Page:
Three Questions: Dr. Mohammed Siddique Tayob, Mzansi Ethical Research Centre
Monday, April 18, 2016
CWWeekly presents this feature as a spotlight on issues faced by executives in clinical research. This week, writer Karyn Korieth spoke with Dr. Mohammed Siddique Tayob, CEO of the Mzansi Ethical Research Centre in Middelburg, South Africa, the winner of the Society for Clinical Research Sites’ 2015 Site Patient Recruitment Innovation Award (SPRIA), which recognizes sites that employ innovative patient recruitment strategies.
Q: Tell us about your research center’s innovative efforts to engage traditional healers in referring patients for clinical studies.
A: In South Africa, traditional healers are people who heal with herbs, fruits and other medicinal potions. They evoke the ancestral spirit of people, so it’s not really a scientific treatment modality. My wife, Dr. Ayesha Bassa, with whom I started a medical practice 25 years ago, did some research and found that up to 80% of the population would consult a traditional healer before consulting a Western or allopathic medical practitioner. [The World Health Organization also has published this statistic.] It’s a traditional, cultural belief system that has been around for hundreds of years.
In rural, third-world places, people are skeptical or suspicious of what we do. We thought if we could get buy-in from the traditional healers and if they would recommend patients to participate in clinical research or a study, it would make it much easier for the patient to consent or participate in such a program. So we went out and tried to develop relationships with traditional healers. Obviously, they were suspicious at first because traditionally we operate on opposite sides of the fence. It took us about three or four years to gain their confidence. We showed them … that we didn’t want to steal their patients or condemn them in front of their patients. Over time, they understood the benefits of clinical research for patients and it was a great benefit for us to recruit from their patient base.
Today, we give the traditional healers regular updates about our clinical studies. We do luncheon programs with them and from time to time they just pop in, have a cup of tea and discuss what we are doing. Our recruiters also meet with them and inform them about our studies and give them the basic inclusion/exclusion criteria so that they have a rough idea of the type of patients we are looking for.
Traditional healers have become like other types of health practitioners referring patients. We give them feedback, as well, and educate them about the disease process. It has become a comprehensive, holistic approach. Everyone gets a bit more empowered and knowledgeable. The element of treating the traditional healers as professionals, with the respect that they deserve, also helps. They are interested in learning and being part of a process.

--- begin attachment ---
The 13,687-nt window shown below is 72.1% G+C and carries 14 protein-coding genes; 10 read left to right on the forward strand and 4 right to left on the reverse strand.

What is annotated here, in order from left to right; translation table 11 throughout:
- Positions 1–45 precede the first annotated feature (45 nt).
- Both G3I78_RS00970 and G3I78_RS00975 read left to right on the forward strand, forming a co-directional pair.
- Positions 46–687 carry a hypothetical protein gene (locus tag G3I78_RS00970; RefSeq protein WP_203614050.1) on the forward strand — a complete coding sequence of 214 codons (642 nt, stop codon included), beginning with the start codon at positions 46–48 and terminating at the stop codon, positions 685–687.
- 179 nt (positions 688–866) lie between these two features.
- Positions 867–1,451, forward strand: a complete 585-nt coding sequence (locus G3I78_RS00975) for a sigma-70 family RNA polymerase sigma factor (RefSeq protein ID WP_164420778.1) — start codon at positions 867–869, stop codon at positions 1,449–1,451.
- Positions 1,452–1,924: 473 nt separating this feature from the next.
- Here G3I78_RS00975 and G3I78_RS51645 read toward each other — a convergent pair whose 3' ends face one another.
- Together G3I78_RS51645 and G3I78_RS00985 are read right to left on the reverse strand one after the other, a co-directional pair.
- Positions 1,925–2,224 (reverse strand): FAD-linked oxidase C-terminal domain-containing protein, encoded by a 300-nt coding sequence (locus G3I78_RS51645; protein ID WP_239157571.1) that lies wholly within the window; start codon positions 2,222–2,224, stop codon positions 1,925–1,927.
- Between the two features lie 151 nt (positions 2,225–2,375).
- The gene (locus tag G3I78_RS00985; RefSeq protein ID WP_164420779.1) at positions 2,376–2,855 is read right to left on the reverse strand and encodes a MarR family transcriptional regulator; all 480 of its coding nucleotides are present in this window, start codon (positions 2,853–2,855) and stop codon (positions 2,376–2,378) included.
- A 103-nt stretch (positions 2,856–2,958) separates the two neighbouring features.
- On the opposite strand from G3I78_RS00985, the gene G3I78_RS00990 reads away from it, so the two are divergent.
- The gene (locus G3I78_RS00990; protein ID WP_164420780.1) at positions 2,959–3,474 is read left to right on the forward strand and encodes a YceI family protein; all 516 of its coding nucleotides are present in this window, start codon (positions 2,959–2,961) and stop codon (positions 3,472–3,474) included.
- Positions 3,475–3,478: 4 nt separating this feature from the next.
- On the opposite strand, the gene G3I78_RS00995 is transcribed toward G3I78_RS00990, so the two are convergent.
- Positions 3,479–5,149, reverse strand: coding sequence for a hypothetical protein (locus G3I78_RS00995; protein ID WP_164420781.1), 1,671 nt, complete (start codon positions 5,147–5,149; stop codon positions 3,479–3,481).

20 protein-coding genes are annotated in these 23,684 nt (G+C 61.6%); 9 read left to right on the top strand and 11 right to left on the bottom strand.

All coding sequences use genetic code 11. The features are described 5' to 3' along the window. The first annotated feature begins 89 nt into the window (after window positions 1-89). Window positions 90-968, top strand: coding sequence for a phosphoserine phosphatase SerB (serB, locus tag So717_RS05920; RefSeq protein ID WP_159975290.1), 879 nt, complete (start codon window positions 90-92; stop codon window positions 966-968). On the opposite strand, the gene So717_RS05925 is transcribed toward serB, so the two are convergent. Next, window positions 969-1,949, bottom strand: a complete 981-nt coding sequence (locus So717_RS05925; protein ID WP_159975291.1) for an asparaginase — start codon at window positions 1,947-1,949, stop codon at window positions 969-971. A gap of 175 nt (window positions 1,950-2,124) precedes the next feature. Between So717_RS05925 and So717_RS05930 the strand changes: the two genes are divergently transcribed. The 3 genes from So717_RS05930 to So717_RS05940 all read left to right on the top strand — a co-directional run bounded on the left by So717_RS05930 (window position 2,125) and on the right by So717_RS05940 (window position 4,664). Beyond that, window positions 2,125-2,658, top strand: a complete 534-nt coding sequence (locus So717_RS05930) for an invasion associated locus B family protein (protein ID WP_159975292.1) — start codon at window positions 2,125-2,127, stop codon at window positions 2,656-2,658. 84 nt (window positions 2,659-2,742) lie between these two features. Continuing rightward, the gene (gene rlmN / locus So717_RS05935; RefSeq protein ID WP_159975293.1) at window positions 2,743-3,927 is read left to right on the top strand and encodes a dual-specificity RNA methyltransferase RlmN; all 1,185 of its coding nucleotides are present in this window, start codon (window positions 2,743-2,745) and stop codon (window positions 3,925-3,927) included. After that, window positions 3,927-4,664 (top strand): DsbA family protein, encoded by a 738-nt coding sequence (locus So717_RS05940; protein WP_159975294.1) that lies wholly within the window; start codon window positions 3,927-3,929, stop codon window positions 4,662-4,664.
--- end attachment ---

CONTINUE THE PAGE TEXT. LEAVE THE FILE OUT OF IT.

Q: What other types of community engagement and clinical trial awareness programs have you conducted in your large farming and industrial town in South Africa?
A: For us, innovative recruitment is not just about newspaper ads or convincing the patient that they need to come and participate in a study. One of the key goals is access. A lot of times we have patients who would be willing to participate in studies, but access to our facility is an issue. We developed our own transportation infrastructure. We have our own vehicles, drivers and pick-up points. We had to implement processes and infrastructure that other sites may not need when they are based in cities or first-world countries.
We were involved in community projects long before we started the clinical research center in 2000. You need to earn the trust of your community. If you look at it from their perspective, they are putting their lives in your hands. You have to develop your site into a place that is very welcoming and address their transportation needs.
We also arranged a cooking class for diabetic patients and invited the whole town. We contacted Wayne Kaminsky, who is the CEO of FitChef Food in South Africa, and convinced him that it was an empowerment project for our community. He was kind enough to conduct a hands-on cooking class for diabetic patients that taught them about real, affordable food that used local ingredients. After the class, we informed the participants about research, what we do and how it benefits people.
Q: What lessons can other investigative sites learn from your initiatives?
A: For us, a key component is that we were prepared to re-invest our earnings over the years to improve the site. Most sites are not taking their clinical research dollars and investing in their sites, transportation or in the community. They don’t see the long-term benefits. You are not always going to see the returns immediately.
The culture of the site also is key. It needs to be patient-centric and welcoming. You need to be constantly aware that you are talking about sensitive issues. We have study coordinators and recruiters that speak the 11 official languages that we have in this country, plus Swahili and French. Being able to speak to people in their language, understand nuances and their cultural sensitivities, helps us understand the patient.
This article was reprinted from Volume 20, Issue 15, of CWWeekly, a leading clinical research industry newsletter providing expanded analysis on breaking news, study leads, trial results and more. Subscribe »